Asbestos in Talc
Asbestos in Talc – What Is Talc, Where Is It Used and Why Is Asbestos a Concern?
Recently, the New York Times posted an article about asbestos in talc.
Nearly 12,000 women have sued Johnson & Johnson, with most claiming the talc in its well-known product Johnson’s Baby Powder caused their ovarian cancer. They now have a new potential legal front.
In a recent case, a group of plaintiffs argued that the talc was contaminated with asbestos, a carcinogen considered unsafe at any level of exposure. A jury agreed with them, and awarded them $4.69 billion in damages in July.
The carcinogen has been a concern inside the company for decades. In hundreds of pages of memos were recently reviewed by the New York Times executives became worried about a potential government ban of talc, the safety of the product and a public backlash over Johnson’s Baby Powder, a brand built on a reputation for trustworthiness and health.
What is talc, and why is asbestos relevant?
Talc is a mineral in clay mined from underground deposits. It’s the softest mineral known to man and that makes it useful in a wide range of consumer and industrial products.
Asbestos is also found underground, and veins of it can often be found in talc deposits, leading to a risk of cross-contamination, geologists say.
Are any other consumer products made with talc?
Talc is used in many cosmetics: lipstick, mascara, face powder, blush, eye shadow, foundation and even children’s makeup. In the list of ingredients, it can be listed as talc, talcum or talcum powder, cosmetic talc or magnesium silicate. Talc is added to cosmetics to create a silky feel and absorb moisture. Some brands make talc-free cosmetics.
Talc is also used in food processing, and to make some supplements, pharmaceutical pills, chewing gum and polished rice. Consumer groups have also found it in crayons and children’s toys, like crime-scene fingerprint kits.
Talc was routinely applied to surgical gloves and condoms until the 1990s, when the Food and Drug Administration told manufacturers to stop using it because of health concerns.
And it’s typically the primary ingredient in baby powder. Johnson’s Baby Powder is made of talc, unless the bottle says “pure cornstarch” on the front. If you’re using another brand, check the ingredients.
Should I keep talc away from my baby?
Yes. Paediatricians have been warning parents for decades not to use powder on babies because of the risk a child will inhale or aspirate talc, which can cause choking and coughing and lead to respiratory illness or chronic disease and lung damage. This has nothing to do with asbestos.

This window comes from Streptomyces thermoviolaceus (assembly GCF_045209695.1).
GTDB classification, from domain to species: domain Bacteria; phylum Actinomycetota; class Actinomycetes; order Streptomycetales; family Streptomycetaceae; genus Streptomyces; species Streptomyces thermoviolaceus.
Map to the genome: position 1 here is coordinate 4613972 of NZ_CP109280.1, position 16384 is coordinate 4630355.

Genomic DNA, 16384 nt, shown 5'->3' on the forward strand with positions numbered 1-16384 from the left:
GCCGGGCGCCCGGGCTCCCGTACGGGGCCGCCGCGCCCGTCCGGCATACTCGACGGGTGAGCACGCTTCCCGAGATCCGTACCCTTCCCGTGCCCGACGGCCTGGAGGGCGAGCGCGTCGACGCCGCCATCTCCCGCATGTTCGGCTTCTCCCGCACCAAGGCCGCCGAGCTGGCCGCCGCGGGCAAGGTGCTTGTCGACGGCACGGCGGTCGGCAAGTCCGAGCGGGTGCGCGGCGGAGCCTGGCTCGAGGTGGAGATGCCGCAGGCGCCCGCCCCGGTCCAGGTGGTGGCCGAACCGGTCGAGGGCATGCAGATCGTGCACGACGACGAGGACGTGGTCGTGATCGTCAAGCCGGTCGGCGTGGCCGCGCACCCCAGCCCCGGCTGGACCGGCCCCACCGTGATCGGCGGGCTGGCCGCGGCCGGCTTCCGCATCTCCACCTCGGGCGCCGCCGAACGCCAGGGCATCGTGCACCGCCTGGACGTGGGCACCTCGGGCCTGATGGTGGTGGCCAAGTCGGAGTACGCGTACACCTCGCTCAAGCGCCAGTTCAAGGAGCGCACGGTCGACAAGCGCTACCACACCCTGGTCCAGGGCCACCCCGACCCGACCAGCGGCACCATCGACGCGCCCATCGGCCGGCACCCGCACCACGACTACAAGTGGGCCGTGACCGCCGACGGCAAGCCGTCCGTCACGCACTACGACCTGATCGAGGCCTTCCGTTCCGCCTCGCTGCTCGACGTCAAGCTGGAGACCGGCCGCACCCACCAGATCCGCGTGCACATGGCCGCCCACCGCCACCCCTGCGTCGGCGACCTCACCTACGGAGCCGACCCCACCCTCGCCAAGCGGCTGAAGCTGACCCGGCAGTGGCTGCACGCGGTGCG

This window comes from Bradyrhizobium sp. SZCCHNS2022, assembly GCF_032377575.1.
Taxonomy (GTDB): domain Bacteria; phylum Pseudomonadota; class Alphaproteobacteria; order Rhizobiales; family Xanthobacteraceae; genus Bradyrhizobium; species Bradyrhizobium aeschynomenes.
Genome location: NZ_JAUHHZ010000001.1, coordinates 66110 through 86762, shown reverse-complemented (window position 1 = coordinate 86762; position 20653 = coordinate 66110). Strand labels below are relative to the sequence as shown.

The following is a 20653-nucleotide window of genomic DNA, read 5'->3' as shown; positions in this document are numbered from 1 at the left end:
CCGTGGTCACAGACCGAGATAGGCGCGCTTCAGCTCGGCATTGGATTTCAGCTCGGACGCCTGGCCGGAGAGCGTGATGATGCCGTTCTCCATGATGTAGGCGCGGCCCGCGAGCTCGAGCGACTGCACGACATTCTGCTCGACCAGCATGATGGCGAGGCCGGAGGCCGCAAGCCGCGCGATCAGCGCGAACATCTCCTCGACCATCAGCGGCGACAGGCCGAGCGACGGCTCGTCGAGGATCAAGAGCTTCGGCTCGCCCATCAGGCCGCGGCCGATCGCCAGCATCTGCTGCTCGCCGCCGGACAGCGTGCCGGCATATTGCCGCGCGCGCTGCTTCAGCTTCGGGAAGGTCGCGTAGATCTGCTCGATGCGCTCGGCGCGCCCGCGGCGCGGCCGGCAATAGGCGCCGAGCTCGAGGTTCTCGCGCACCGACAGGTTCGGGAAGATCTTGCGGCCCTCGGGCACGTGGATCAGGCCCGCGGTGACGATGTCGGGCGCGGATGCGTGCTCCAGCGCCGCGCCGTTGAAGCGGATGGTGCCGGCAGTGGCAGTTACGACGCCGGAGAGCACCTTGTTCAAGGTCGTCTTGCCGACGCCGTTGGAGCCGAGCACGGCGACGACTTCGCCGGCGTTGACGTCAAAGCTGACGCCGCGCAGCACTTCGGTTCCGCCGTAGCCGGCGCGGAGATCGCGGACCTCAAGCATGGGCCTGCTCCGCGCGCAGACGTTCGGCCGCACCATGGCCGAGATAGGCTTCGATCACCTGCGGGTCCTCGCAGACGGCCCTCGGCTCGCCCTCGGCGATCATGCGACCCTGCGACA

Cases of babies dying from choking on powder were reported as early as the 1960’s, and since 1981, the American Academy of Paediatrics has taken a strong position against the use of talc on babies and children, saying it is hazardous and has no medicinal value.
Is there a safe alternative?
Paediatricians suggest changing infants’ diapers frequently to prevent rashes, and recommend using an oil-based ointment when necessary, rather than using talc.
For teenagers or adults, cornstarch is a good alternative to using talc on the skin or genital area to stay dry and prevent chafing and irritation.
If it’s a product for babies, why are women suing?
Broadly speaking, the women claim that the powder caused their ovarian cancer because they used it for feminine hygiene for decades, and may have also inhaled airborne powder.
Some have argued that the talc mineral itself caused their cancer, while more recently, the claim emerged that it was asbestos contaminating the talc.
What does Johnson & Johnson say about the claims?
Johnson & Johnson has the largest share of the talcum powder market, and has been selling Baby Powder and other similar products for more than 100 years. The company says that its talc does not contain asbestos, that claims that talc causes cancer are based on bad science and that it is appealing any jury verdicts against it.
Has the F.D.A. tested talc products for asbestos recently?
The F.D.A. last tested talc products in 2010 and found no asbestos, but it was provided raw talc from only four suppliers and tested only 24 commercial products. Experts who have analysed talc on behalf of plaintiffs suing Johnson & Johnson say they have detected asbestos in talc products.
The F.D.A. does not test cosmetics for safety. With the exception of colour additives, neither makeup nor any of its ingredients require the agency’s approval. The agency says it takes the possible presence of asbestos in cosmetics very seriously, but that manufacturers and marketers are responsible for their safety.
It points to voluntary standards set by the manufacturers’ trade association, the Personal Care Products Council, which declared in 1976 that all talc products should be free of asbestos. The council has no way of enforcing the standard.
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